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Everything you need to know about Aston Martin

Aston Martins are among those cars that so many of us dream of driving and most of us never will. Read on to find out how a tractor maker created a desirable motoring name.

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To enthusiasts, Aston Martin has always been a thoroughly British maker of desirable sports cars. But it’s probably best known among those who aren’t even remotely interested in cars as the favourite wheels of James Bond.

Aston Martin is indeed a British brand that, despite a somewhat chequered history, has remained renowned for making sports cars and grand tourers that are considered very special. And now the company is planning for a future that includes a major focus on electric vehicles – something which traditionalists will find particularly hard to get their heads round.

So who or what is Aston Martin?

Aston Martin traces its history back to 1913, when car dealers Lionel Martin and Robert Bamford decided to make their own cars rather than sell other people’s. Martin was already building cars to race on a local hillclimb course called Aston Hill, so their first car was called an Aston Martin.

The first world war prevented the company commencing production, and Bamford left once the war ended. Funding for the company to carry on was provided by a leading racing driver called Count Louis Zborowski, who competed in a car called ‘Chitty Bang Bang’ (the inspiration for Chitty Chitty Bang Bang from the famous book and movie).

For Aston Martin the inter-war period was one of feast and famine, the company repeatedly lurching towards bankruptcy – a feature of the company throughout it’s 111-year history.

Following the second world war the company was snapped up by David Brown, a Huddersfield businessman who made tractors. He also bought luxury car brand Lagonda, moving it into Aston Martin’s factory at Newport Pagnell in Buckinghamshire. Over the next 25 years Brown would establish Aston Martin’s upmarket reputation and his DB initials remain in the name of some Aston models today.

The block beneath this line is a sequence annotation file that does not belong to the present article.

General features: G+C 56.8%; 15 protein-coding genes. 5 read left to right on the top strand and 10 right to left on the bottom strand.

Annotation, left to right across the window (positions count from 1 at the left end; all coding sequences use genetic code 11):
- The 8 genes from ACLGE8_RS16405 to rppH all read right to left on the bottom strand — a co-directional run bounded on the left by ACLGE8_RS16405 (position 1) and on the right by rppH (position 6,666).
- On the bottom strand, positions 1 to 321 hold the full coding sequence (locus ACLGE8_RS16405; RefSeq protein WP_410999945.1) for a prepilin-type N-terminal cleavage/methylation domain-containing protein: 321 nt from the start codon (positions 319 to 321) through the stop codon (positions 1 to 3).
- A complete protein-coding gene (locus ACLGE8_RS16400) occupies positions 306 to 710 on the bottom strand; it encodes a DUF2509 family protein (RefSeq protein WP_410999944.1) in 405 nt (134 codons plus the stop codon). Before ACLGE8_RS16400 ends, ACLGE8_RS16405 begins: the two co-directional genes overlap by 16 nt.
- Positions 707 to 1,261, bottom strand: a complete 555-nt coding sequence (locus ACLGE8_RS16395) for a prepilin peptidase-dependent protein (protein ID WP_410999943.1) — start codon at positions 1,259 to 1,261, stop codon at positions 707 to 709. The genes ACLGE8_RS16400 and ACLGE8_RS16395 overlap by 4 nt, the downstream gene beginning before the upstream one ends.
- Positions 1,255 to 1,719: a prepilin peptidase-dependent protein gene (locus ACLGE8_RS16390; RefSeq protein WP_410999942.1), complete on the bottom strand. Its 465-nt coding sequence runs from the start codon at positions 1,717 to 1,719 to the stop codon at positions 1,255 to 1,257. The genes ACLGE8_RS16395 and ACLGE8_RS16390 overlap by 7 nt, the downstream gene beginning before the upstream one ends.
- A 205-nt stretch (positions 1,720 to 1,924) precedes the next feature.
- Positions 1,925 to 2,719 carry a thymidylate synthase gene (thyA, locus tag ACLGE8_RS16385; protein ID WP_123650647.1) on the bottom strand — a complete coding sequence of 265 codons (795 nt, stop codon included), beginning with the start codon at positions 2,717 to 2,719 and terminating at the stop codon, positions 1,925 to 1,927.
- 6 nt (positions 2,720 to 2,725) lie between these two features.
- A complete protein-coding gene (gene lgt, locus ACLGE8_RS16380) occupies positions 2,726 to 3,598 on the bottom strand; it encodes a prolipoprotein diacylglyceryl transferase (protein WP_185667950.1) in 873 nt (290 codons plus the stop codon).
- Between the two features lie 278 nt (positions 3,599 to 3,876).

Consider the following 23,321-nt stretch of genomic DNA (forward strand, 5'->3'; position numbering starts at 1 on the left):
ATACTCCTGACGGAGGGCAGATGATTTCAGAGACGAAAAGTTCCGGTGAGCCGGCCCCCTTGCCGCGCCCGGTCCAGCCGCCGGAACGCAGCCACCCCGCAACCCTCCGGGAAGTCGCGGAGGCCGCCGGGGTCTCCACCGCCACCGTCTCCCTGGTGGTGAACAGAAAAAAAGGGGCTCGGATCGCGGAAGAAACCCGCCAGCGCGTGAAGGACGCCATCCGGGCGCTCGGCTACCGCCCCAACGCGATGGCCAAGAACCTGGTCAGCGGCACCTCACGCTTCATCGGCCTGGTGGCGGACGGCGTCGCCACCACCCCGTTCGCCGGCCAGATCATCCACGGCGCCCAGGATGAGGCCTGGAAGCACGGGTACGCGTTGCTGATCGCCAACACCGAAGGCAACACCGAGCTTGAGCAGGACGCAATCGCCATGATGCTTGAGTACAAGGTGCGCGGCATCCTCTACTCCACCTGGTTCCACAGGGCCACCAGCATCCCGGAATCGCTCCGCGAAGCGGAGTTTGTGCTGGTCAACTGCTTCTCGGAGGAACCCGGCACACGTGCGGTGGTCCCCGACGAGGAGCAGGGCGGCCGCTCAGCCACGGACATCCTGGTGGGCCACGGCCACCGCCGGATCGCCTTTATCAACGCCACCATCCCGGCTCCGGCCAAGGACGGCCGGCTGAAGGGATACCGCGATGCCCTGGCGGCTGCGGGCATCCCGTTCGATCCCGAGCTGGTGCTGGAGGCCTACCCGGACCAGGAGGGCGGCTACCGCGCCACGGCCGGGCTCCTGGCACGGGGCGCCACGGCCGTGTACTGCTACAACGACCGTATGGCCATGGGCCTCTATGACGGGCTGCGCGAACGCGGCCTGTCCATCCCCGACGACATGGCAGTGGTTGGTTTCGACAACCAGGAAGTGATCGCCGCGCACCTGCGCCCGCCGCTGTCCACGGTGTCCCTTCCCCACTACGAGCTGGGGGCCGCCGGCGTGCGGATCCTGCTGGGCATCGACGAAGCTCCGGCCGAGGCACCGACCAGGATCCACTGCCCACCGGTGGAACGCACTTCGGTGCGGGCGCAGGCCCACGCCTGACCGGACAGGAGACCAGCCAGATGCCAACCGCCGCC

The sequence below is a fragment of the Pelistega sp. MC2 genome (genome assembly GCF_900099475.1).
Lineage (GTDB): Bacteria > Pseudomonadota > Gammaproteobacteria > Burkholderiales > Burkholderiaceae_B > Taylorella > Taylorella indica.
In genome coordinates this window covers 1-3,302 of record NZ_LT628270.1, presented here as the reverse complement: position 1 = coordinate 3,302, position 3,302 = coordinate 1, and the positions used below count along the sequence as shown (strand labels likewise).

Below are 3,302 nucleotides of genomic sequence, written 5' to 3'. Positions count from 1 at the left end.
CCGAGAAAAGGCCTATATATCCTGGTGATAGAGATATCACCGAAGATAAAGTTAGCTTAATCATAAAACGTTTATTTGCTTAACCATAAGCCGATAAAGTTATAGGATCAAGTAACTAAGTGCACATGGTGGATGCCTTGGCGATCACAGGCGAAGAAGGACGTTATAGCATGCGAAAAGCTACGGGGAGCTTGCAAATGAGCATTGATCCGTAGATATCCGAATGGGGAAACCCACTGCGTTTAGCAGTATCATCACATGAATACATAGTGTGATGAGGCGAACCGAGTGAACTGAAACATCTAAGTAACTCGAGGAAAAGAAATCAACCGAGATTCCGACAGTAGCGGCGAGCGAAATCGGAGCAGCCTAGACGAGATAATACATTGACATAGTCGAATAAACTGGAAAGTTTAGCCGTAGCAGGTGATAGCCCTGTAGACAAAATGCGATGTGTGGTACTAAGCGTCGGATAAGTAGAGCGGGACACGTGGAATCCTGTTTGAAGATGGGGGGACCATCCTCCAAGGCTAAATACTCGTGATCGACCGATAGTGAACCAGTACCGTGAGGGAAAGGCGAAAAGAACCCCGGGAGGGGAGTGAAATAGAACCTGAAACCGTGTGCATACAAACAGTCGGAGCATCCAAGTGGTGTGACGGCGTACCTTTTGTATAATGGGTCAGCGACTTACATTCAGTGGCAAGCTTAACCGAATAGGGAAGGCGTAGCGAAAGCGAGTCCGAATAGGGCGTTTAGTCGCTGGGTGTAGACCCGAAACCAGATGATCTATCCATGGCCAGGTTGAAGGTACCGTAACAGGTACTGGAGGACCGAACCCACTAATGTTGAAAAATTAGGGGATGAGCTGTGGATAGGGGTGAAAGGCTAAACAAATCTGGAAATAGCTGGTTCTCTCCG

The first of these was the DB2, a grand tourer launched in 1950 and followed by a host of further DB models in successive years. Undoubtedly the most famous of these models is the DB5 – it was only made between 1963 and 1965, but achieved immortality with its role in several James Bond films, starting with ‘Goldfinger’.

Despite all this, Aston Martin still faced constant financial strife and one of David Brown’s last acts as the man in charge in 1972 was to pay off £5 million of debt. Just three years later the company was in receivership and a host of owners followed.

Stability finally came to Aston Martin after Ford took control of the company in 1987, a period of ownership that would last 20 years. Ford’s control saw a rise to prominence of the ‘V’ models – Vantage, Virage and Vanquish – and the opening of a new factory adjacent to Jaguar Land Rover (also owned by Ford at the time) at Gaydon in Warwickshire in 2003. This replaced the long-established Newport Pagnell factory, which now maintains heritage Aston models.

Ford sold off most of its ‘premium’ brands after 2007, including Aston Martin. For the next few years, the company hoovered up funding from American, Kuwaiti and Italian interests but still suffered losses, reaching £75 million in 2014. A turnaround followed over the next few years, which encouraged the company to float on the stock exchanged – however, that turned out to be disastrous.

Investment fro Mercedes-Benz brought new engines and in-car technology to Aston Martin, replacing Ford-based technology from the previous owners. A new factory was also opened in a former Ministry of Defence facility in Wales to produce the DBX SUV and future electric cars.

In 2020, a consortium led by Canadian billionaire Lawence Stroll took a stake in the firm, with Stroll becoming executive chairman. He has announced plans to begin building EVs using technology from US specialist Lucid, and he has taken the brand back into Formula One racing (conveniently, Stroll also happened to own an F1 team that was re-branded with the Aston Martin name and colours).